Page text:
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Ask Savvy: How Do I Tell My Co-Worker Her Lunch Stinks?

Dear Savvy,
I work in a small office with four other people. I am lucky in many ways — they are smart, funny, and friendly. We coexist well, and three of us usually grab lunch together or send one person out for takeout. Our fourth co-worker is a nice woman, but she is the quiet loner of the group who doesn't partake in our lunch missions. In fact, she brings in strange, saucy food everyday, heats it up in the kitchen right near our workspace, and eats it at her desk. It stinks. And I'm not talking about a faint scent of food that passes in 10 minutes. I'm talking about really, really smelly grub. My most outspoken co-worker has asked her to open the window on occasion, but she seems totally oblivious that the rest of us are suffering. How can I tell her that her lunch makes us sick without offending her?
Sensitive to Scents Sally

Savvy says: Smelly lunches at the office are no laughing matter and a very common problem. PartySugar has tackled this phenomenon before and says bringing stinky food is a major breach of office etiquette. I agree with her. Most SavvySugar readers admit they judge their co-workers by their lunch smells or have been bothered by a co-worker's food before. You don't want to resent this woman because of her lunch. To see what I think you should say,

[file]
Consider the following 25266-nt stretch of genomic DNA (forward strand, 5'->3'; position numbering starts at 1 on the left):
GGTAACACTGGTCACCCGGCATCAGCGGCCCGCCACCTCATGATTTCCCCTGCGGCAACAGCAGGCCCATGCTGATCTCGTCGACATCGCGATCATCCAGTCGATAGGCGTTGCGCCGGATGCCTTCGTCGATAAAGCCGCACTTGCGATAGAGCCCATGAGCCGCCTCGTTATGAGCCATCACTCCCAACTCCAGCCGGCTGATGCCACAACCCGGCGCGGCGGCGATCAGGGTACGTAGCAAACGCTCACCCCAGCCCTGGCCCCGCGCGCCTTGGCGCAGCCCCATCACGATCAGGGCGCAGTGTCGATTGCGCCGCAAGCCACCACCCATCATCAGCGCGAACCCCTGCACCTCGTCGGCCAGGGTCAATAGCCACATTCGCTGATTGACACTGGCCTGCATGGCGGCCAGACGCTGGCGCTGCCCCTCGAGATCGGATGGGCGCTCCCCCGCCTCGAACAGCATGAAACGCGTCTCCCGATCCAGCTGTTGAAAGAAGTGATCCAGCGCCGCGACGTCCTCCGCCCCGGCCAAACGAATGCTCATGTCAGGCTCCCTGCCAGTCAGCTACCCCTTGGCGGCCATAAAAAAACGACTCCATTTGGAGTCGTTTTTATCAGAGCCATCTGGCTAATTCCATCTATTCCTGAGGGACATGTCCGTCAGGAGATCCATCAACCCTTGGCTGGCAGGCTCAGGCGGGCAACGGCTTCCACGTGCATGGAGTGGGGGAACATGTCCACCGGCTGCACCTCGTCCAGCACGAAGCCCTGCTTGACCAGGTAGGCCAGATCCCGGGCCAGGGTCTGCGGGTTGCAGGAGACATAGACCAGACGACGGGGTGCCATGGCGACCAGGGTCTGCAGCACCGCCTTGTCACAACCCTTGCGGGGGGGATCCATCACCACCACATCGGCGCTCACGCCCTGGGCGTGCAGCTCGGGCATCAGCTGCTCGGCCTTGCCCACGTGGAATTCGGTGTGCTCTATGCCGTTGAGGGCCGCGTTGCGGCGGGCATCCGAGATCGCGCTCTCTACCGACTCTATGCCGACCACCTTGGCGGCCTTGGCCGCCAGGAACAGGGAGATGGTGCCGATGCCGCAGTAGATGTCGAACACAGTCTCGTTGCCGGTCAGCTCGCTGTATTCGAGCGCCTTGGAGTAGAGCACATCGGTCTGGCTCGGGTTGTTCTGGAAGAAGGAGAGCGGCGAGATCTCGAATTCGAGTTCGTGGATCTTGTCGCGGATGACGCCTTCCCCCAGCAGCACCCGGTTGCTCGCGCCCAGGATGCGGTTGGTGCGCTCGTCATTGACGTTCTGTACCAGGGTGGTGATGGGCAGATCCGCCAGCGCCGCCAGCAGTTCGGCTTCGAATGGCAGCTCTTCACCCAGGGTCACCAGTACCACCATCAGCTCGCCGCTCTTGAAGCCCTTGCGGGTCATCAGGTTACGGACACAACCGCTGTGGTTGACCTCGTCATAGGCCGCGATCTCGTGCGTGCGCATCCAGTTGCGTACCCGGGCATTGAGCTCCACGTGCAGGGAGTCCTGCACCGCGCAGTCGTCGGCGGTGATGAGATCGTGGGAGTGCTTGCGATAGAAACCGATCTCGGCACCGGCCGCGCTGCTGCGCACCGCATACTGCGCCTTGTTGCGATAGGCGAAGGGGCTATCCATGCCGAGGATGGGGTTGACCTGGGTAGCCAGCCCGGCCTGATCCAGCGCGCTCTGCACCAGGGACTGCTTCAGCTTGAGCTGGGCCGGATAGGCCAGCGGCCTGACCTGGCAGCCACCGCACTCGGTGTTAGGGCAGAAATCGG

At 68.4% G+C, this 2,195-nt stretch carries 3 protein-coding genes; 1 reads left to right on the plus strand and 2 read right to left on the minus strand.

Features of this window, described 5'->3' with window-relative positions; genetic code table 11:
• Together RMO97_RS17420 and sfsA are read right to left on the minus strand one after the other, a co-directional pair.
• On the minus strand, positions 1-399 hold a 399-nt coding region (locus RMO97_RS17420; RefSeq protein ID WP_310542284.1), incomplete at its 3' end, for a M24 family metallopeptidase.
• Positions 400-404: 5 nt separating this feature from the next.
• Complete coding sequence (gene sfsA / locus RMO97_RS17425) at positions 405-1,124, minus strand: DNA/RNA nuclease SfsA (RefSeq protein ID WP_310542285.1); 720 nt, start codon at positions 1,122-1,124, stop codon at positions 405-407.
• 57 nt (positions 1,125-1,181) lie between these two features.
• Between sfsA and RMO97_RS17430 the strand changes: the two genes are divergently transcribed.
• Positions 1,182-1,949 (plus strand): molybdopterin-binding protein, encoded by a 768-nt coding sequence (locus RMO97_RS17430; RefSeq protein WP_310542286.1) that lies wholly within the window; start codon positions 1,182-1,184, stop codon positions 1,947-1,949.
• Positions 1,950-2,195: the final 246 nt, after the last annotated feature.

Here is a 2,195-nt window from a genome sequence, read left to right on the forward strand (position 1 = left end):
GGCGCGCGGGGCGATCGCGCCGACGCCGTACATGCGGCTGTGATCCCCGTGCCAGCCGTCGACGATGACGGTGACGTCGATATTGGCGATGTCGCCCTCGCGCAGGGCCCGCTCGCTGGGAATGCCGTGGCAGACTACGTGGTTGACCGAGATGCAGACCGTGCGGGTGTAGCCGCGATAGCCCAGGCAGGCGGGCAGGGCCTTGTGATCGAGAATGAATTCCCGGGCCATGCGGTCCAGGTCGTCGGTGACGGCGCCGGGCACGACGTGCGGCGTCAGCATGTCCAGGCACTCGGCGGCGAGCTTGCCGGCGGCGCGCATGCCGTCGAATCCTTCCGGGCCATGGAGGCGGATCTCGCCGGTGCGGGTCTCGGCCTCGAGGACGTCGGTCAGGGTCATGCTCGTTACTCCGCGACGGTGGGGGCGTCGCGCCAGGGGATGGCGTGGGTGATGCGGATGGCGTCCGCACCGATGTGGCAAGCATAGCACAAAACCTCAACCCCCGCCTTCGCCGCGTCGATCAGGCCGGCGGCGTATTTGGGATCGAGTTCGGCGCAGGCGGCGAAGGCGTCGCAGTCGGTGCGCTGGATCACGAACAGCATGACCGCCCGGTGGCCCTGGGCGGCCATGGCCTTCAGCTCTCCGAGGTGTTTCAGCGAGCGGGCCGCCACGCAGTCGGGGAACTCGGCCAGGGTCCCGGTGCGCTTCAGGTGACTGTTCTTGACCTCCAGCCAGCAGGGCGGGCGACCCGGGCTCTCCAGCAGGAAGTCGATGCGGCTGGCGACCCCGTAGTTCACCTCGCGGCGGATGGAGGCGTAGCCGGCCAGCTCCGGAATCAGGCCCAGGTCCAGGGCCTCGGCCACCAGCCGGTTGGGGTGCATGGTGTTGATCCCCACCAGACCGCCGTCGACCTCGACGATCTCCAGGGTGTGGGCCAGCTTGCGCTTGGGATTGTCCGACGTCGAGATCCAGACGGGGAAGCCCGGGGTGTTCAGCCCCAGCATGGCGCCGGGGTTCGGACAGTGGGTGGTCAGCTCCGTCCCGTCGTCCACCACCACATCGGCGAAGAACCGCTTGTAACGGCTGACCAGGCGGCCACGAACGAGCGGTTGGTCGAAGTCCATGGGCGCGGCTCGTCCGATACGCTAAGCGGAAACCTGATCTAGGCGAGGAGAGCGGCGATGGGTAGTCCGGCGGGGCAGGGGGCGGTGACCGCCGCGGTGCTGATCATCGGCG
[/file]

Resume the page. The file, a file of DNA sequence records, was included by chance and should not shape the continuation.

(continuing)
If you worked at a larger office, I would suggest talking to HR and having them do the dirty work for you by sending out a blanket email about shared space, eating in the kitchen, and making sure to open windows midday for proper ventilation. Given your office size, it sounds like you will need to take matters into your own hands. Start by mentioning "it smells like food" a few times and asking if you can open the window. If you do this throughout the week she'll catch on and be more conscious about her lunch. If she doesn't change her habits immediately, talk to her and be completely honest. Tell her you appreciate that she wants to eat in the office so she can push through work, but you have a queasy stomach and any fancy food scents upset you. Ask her if she wants to eat outside on a park bench with you (the breeze will blow it away). Focus on your sensitive nose and stomach and not her strange food and she won't be offended.


It's likely that she will alter the food she brings in or become more conscious about her lunch once she realizes it is bothering you, but if things don't improve you may just have to make it work. After all, she may think your food is disgusting too. You can always use the half hour it takes for the smell to dissipate to grab your lunch or take a walk around the block. Like it or not, you will be sharing space with your co-workers so long as you work together, so you just have to bear the scents.

Photo copyright 2009 ABC, Inc.

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